The US is going to provide lethal anti-tank weapons to Ukraine to help it fight off separatists which have the backing of Russia, a senior State Department official told CNN.
The State Department officially announced Friday evening that the US was going to provide Ukraine with "enhanced defensive capabilities as part of our effort to help Ukraine build its long-term defense capacity, to defend its sovereignty and territorial integrity, and to deter further aggression," but the statement from spokeswoman Heather Nauert said it was not going to give any further details.
Congress and Ukraine long sought anti-tank weapons in battle against separatists
It's another US development that Russia is expected to criticize
The State Department said the "US assistance is entirely defensive in nature, and as we have always said, Ukraine is a sovereign country and has a right to defend itself."
Among the weapons being sent are US-made Javelin anti-tank missiles, the official said.
Members of Congress and the US-backed Ukrainian government had long requested anti-tank weapons to boost Kiev in its fight against Russian-backed separatists.
Russia's Deputy Foreign Minister Sergey Ryabkov said Saturday that the US decision to supply Ukraine with anti-tank weapons meant the United States "is clearly pushing [Ukraine] to new bloodshed."
In a statement, Ryabkov said, "American weapons can lead to new victims in our neighboring country, to which we cannot remain indifferent," adding, "the United States in a certain sense had crossed the line" and accused it of "fuelling the war" rather than acting as an intermediary.
Sen. John McCain, an Arizona Republican, released a statement Saturday morning supporting the decision.
"President Trump's reported decision to provide Javelin anti-tank munitions to Ukraine marks another significant step in the right direction and sends a strong signal that the United States will stand by its allies and partners as they fight to defend their sovereignty and territorial integrity," he wrote, adding, "... as I have long argued, providing defensive lethal assistance to Ukraine is not opposed to a peace in Ukraine -- it is essential to achieving it."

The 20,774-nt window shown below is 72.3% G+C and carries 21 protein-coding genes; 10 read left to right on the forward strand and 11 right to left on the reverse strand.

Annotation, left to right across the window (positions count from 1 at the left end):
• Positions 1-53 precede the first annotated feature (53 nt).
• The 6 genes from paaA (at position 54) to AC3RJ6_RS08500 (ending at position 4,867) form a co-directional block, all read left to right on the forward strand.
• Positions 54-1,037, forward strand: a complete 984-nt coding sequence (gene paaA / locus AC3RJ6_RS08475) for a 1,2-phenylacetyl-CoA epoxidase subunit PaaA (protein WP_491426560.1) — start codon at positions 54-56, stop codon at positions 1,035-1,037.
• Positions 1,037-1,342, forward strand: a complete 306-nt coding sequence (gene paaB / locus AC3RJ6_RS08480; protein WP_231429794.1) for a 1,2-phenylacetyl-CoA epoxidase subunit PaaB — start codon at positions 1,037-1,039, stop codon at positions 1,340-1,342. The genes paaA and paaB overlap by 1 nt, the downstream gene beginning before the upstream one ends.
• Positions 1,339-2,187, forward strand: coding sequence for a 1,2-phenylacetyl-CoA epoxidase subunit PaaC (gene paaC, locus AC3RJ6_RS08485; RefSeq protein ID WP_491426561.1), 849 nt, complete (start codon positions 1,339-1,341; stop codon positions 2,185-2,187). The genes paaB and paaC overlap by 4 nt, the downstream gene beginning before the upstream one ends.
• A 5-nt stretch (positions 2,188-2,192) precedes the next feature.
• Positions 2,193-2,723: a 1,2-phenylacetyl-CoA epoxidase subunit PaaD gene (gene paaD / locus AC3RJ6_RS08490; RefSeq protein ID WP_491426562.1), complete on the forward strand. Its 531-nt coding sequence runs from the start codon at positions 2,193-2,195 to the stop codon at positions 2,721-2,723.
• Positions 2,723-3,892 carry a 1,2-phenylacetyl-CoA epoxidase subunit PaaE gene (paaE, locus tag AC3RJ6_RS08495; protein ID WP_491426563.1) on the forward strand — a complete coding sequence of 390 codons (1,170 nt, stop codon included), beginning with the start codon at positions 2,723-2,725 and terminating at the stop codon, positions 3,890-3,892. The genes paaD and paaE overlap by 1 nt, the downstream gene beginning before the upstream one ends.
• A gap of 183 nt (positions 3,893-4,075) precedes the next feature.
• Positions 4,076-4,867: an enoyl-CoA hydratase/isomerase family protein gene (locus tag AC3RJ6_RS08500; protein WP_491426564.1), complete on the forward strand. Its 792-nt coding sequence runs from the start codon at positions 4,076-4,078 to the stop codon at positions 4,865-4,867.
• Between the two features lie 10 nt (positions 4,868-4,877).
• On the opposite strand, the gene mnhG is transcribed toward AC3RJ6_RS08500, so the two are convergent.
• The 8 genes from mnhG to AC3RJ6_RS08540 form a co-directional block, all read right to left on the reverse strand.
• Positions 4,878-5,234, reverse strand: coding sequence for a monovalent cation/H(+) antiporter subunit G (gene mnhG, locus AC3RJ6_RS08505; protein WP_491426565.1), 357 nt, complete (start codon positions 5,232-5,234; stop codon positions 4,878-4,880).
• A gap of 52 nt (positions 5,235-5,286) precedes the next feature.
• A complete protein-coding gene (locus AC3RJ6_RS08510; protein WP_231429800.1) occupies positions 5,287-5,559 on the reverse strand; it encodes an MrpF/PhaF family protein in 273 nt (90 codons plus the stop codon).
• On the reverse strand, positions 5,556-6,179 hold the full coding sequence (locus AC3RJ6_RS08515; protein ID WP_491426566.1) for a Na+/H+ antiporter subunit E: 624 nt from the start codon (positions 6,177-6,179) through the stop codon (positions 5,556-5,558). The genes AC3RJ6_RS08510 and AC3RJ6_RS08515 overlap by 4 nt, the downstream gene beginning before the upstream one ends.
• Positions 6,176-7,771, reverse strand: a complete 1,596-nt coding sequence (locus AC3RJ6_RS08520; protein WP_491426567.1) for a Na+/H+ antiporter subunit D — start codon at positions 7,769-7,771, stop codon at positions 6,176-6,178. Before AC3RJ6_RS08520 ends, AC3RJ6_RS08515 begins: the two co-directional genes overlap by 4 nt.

This is another development from the US that Russia was expected to criticize. Some experts told CNN that Russia could use this move as a pretext to take further action in Ukraine, after its invasion and annexation of the Crimea region in 2014.
The move comes amid a recent uptick in clashes between Ukrainian soldiers and Russian-backed separatists, and the same week the Trump administration announced it would permit sales of some small arms to Ukraine from US manufacturers.
Secretary of State Rex Tillerson had discussed the recent escalation in clashes in a phone call Friday with Ukrainian President Petro Poroshenko, according to an official readout issued by the Ukrainian government.
The statement says Poroshenko thanked Tillerson for "the prolongation of sanctions against Russia" and for "the consistent support of Washington regarding the increase of Ukraine's defense capacity."
The statement also said that "Tillerson emphasized that the US would further support Ukraine."
On Wednesday, the Trump administration had announced it was allowing the export of some small arms to Ukraine. Nauert said the department notified Congress on December 13 that it had approved an export license, which allows Ukraine to buy certain light weapons and small arms from US manufacturers.
"The US government is not selling the Ukrainian government these weapons," she said. The US has not provided lethal defensive equipment to Ukraine, Nauert said, nor has it ruled out doing so.
Following that announcement, McCain, the chairman of the Armed Services Committee, issued a statement calling on Trump "to authorize additional sales of defensive lethal weapons, including anti-tank munitions," to Ukraine.
Anti-tank weapons have long been seen as a critical capability to allow the Ukrainian military to combat the armored vehicles in the possession of the separatists, equipment that US officials say is supplied by Russia.
"Vladimir Putin has chosen war instead of peace in Ukraine. So long as he makes this choice, the United States and the Free World should give Ukraine what it needs to fight back," McCain added.
Russian Foreign Ministry spokeswoman Maria Zakharova responded to reports that the US and Canada have decided to allow weapons exports to Ukraine by accusing Washington and Ottawa of making false claims about the conflict in Ukraine as a "pretext to begin large-scale lethal weapons deliveries to Ukraine."
Zakharova went on to say arming Ukraine would further inflame tensions and push Ukraine "towards reckless new military decisions."
Nauert had also addressed the conflict in Ukraine on Tuesday, saying, "Russia and its proxies are the source of violence in eastern Ukraine, and the Russian government continues to perpetuate an active conflict and humanitarian crisis through its leadership and supply of military forces on the ground."
Nauert said the US continued to call on Russia to withdraw its forces and weaponry from Ukraine.
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